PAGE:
routers. This has special operational considerations. routers. This has special operational considerations.
Different prefixes may have different timing and replay protection Different prefixes may have different timing and replay protection
considerations. considerations.
2. Suggested Reading 2. Suggested Reading
It is assumed that the reader understands BGP, see [RFC4271], BGPsec, It is assumed that the reader understands BGP, see [RFC4271], BGPsec,
[I-D.ietf-sidr-bgpsec-overview], the RPKI, see [RFC6480], the RPKI [I-D.ietf-sidr-bgpsec-overview], the RPKI, see [RFC6480], the RPKI
Repository Structure, see [RFC6481], and ROAs, see [RFC6482]. Repository Structure, see [RFC6481], and Route Origin Authorizations
(ROAs), see [RFC6482].
3. RPKI Distribution and Maintenance 3. RPKI Distribution and Maintenance
All non-ROA considerations in the section on RPKI Distribution and All non-ROA considerations in the section on RPKI Distribution and
Maintenance of [RFC7115] apply. Maintenance of [RFC7115] apply.
4. AS/Router Certificates 4. AS/Router Certificates
As described in [I-D.ietf-sidr-rtr-keying] BGPsec-speaking routers As described in [I-D.ietf-sidr-rtr-keying] BGPsec-speaking routers
are either capable of generating their own public/private key-pairs are either capable of generating their own public/private key-pairs
and having their certificates signed and published in the RPKI by the and having their certificates signed and published in the RPKI by the
RPKI CA system, and/or are given public/private key-pairs by the RPKI CA system, and/or are given public/private key-pairs by the
operator. operator.
A site/operator MAY use a single certificate/key in all their A site/operator may use a single certificate/key in all their
routers, one certificate/key per router, or any granularity in routers, one certificate/key per router, or any granularity in
between. between.
A large operator, concerned that a compromise of one router's key A large operator, concerned that a compromise of one router's key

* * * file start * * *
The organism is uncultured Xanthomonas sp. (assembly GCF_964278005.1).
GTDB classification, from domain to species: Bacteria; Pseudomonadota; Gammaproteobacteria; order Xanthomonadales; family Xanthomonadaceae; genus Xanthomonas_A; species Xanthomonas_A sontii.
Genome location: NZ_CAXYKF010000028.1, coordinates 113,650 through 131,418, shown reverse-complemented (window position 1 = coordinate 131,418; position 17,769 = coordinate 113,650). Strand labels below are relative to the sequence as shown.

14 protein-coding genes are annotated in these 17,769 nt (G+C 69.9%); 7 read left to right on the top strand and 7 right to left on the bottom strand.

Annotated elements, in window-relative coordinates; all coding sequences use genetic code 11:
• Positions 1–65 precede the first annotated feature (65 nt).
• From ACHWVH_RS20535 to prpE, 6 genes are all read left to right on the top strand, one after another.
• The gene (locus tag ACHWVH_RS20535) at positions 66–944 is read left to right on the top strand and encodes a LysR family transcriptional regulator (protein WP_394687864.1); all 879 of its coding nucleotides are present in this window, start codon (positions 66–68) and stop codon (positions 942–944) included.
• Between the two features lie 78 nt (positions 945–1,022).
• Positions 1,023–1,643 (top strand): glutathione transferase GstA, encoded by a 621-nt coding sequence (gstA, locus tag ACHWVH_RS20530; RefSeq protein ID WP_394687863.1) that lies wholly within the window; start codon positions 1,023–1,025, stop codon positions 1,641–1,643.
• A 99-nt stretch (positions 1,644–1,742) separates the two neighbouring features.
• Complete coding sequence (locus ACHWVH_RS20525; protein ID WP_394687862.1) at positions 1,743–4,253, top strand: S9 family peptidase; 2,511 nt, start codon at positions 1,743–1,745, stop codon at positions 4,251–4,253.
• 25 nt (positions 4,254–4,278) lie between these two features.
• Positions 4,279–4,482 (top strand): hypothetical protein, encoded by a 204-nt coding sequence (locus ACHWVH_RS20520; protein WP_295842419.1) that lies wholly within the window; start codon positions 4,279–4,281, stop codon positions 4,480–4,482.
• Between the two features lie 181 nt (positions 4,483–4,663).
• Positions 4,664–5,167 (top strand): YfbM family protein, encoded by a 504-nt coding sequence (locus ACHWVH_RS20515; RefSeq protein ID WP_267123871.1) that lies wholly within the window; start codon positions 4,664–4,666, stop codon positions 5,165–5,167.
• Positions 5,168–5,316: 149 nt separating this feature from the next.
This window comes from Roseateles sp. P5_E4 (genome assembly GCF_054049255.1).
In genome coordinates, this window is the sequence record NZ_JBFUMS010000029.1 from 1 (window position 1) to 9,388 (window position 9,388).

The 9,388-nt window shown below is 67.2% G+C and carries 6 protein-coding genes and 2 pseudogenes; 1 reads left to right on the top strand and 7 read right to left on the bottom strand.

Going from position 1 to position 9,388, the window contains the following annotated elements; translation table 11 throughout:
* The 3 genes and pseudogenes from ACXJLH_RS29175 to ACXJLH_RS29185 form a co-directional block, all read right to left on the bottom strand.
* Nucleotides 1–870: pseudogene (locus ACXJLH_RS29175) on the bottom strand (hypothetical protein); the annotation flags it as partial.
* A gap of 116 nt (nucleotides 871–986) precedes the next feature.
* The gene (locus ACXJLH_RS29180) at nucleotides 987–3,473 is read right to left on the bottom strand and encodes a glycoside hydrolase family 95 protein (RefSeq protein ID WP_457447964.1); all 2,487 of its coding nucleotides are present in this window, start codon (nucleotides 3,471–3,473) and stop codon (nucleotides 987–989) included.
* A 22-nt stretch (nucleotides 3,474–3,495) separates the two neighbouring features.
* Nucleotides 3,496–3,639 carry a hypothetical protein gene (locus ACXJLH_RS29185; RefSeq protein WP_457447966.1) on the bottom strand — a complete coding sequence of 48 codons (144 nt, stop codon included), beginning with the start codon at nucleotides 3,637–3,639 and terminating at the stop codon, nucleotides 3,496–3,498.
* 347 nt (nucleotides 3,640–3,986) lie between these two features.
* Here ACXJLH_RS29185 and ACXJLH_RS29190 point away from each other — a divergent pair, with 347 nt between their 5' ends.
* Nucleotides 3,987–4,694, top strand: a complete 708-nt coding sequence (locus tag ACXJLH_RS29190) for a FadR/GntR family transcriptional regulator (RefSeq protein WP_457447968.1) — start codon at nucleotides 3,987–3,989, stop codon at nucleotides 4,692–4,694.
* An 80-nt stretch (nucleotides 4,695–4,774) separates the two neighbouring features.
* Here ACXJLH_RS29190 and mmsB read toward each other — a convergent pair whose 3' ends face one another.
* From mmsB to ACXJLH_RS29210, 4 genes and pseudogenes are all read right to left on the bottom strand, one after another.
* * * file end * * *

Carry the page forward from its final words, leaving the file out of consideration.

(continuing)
would make other routers vulnerable, may accept a more complex would make other routers vulnerable, may deploy a more complex
certificate/key distribution burden to reduce this exposure. certificate/key distribution burden to reduce this exposure.
On the other extreme, an edge site with one or two routers may choose At the other end of the spectrum, an edge site with one or two
to use a single certificate/key. routers may choose to use a single certificate/key.
In anticipation of possible key compromise, a prudent operator will In anticipation of possible key compromise, a prudent operator should
pre-provision each router's 'next' key in the RPKI so there is no pre-provision each router's 'next' key in the RPKI so there is no
propagation delay for provisioning the new key. propagation delay for provisioning the new key.
5. Within a Network 5. Within a Network
BGPsec is spoken by edge routers in a network, those which border BGPsec is spoken by edge routers in a network, those which border
other networks/ASs. other networks/ASs.
In a fully BGPsec enabled AS, Route Reflectors MUST have BGPsec In a fully BGPsec enabled AS, Route Reflectors MUST have BGPsec
enabled if and only if there are eBGP speakers in their client cone, enabled if and only if there are eBGP speakers in their client cone,
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policy should fit into the AS's existing policy, preferences, etc. policy should fit into the AS's existing policy, preferences, etc.
This allows a network to incrementally deploy BGPsec enabled border This allows a network to incrementally deploy BGPsec enabled border
routers. routers.
eBGP speakers which face more critical peers or up/downstreams would eBGP speakers which face more critical peers or up/downstreams would
be candidates for early deployment. Both securing one's own be candidates for early deployment. Both securing one's own
announcements and validating received announcements should be announcements and validating received announcements should be
considered in partial deployment. considered in partial deployment.
The operator should be aware that BGPsec, as any other policy change, An operator should be aware that BGPsec, as any other policy change,